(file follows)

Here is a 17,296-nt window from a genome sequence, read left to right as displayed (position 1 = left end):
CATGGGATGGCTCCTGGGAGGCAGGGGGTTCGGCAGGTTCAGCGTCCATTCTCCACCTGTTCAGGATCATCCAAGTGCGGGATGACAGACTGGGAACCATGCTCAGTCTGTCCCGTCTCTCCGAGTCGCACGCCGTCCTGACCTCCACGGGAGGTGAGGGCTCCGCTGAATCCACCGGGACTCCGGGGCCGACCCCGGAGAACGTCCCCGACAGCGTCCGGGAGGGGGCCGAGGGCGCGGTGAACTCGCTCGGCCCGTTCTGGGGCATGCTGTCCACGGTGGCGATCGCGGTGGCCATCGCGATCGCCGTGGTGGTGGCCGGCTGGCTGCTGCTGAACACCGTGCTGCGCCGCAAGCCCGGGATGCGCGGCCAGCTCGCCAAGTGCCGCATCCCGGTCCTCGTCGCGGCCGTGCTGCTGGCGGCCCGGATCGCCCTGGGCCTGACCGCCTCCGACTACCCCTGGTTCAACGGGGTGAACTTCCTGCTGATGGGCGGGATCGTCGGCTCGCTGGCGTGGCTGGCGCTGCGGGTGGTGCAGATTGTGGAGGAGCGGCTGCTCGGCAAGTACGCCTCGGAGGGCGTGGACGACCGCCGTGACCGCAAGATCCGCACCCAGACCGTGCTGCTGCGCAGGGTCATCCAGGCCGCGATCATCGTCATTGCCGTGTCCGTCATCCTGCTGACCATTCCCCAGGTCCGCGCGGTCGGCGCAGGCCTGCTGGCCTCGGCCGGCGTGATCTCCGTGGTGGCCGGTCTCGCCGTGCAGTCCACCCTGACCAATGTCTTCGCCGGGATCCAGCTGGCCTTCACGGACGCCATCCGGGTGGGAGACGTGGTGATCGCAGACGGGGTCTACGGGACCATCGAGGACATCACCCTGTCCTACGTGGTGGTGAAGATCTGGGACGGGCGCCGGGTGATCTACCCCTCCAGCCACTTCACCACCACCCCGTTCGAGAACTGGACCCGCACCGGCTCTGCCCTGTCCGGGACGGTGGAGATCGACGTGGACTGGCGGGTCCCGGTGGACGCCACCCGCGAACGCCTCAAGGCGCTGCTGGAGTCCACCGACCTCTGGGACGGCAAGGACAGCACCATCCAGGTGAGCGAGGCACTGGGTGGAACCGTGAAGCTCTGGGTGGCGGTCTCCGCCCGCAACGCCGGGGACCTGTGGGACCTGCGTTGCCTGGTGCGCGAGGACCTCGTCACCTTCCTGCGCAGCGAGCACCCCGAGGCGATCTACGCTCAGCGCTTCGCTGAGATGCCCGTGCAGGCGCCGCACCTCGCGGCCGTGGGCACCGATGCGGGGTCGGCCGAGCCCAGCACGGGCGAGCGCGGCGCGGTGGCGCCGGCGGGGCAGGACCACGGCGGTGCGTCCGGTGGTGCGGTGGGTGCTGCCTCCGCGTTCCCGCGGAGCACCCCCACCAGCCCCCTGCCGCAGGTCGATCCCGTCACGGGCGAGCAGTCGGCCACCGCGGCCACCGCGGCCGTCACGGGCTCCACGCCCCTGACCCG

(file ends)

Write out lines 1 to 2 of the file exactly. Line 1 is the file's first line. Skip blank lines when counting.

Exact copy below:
Here is a 17,296-nt window from a genome sequence, read left to right as displayed (position 1 = left end):
CATGGGATGGCTCCTGGGAGGCAGGGGGTTCGGCAGGTTCAGCGTCCATTCTCCACCTGTTCAGGATCATCCAAGTGCGGGATGACAGACTGGGAACCATGCTCAGTCTGTCCCGTCTCTCCGAGTCGCACGCCGTCCTGACCTCCACGGGAGGTGAGGGCTCCGCTGAATCCACCGGGACTCCGGGGCCGACCCCGGAGAACGTCCCCGACAGCGTCCGGGAGGGGGCCGAGGGCGCGGTGAACTCGCTCGGCCCGTTCTGGGGCATGCTGTCCACGGTGGCGATCGCGGTGGCCATCGCGATCGCCGTGGTGGTGGCCGGCTGGCTGCTGCTGAACACCGTGCTGCGCCGCAAGCCCGGGATGCGCGGCCAGCTCGCCAAGTGCCGCATCCCGGTCCTCGTCGCGGCCGTGCTGCTGGCGGCCCGGATCGCCCTGGGCCTGACCGCCTCCGACTACCCCTGGTTCAACGGGGTGAACTTCCTGCTGATGGGCGGGATCGTCGGCTCGCTGGCGTGGCTGGCGCTGCGGGTGGTGCAGATTGTGGAGGAGCGGCTGCTCGGCAAGTACGCCTCGGAGGGCGTGGACGACCGCCGTGACCGCAAGATCCGCACCCAGACCGTGCTGCTGCGCAGGGTCATCCAGGCCGCGATCATCGTCATTGCCGTGTCCGTCATCCTGCTGACCATTCCCCAGGTCCGCGCGGTCGGCGCAGGCCTGCTGGCCTCGGCCGGCGTGATCTCCGTGGTGGCCGGTCTCGCCGTGCAGTCCACCCTGACCAATGTCTTCGCCGGGATCCAGCTGGCCTTCACGGACGCCATCCGGGTGGGAGACGTGGTGATCGCAGACGGGGTCTACGGGACCATCGAGGACATCACCCTGTCCTACGTGGTGGTGAAGATCTGGGACGGGCGCCGGGTGATCTACCCCTCCAGCCACTTCACCACCACCCCGTTCGAGAACTGGACCCGCACCGGCTCTGCCCTGTCCGGGACGGTGGAGATCGACGTGGACTGGCGGGTCCCGGTGGACGCCACCCGCGAACGCCTCAAGGCGCTGCTGGAGTCCACCGACCTCTGGGACGGCAAGGACAGCACCATCCAGGTGAGCGAGGCACTGGGTGGAACCGTGAAGCTCTGGGTGGCGGTCTCCGCCCGCAACGCCGGGGACCTGTGGGACCTGCGTTGCCTGGTGCGCGAGGACCTCGTCACCTTCCTGCGCAGCGAGCACCCCGAGGCGATCTACGCTCAGCGCTTCGCTGAGATGCCCGTGCAGGCGCCGCACCTCGCGGCCGTGGGCACCGATGCGGGGTCGGCCGAGCCCAGCACGGGCGAGCGCGGCGCGGTGGCGCCGGCGGGGCAGGACCACGGCGGTGCGTCCGGTGGTGCGGTGGGTGCTGCCTCCGCGTTCCCGCGGAGCACCCCCACCAGCCCCCTGCCGCAGGTCGATCCCGTCACGGGCGAGCAGTCGGCCACCGCGGCCACCGCGGCCGTCACGGGCTCCACGCCCCTGACCCG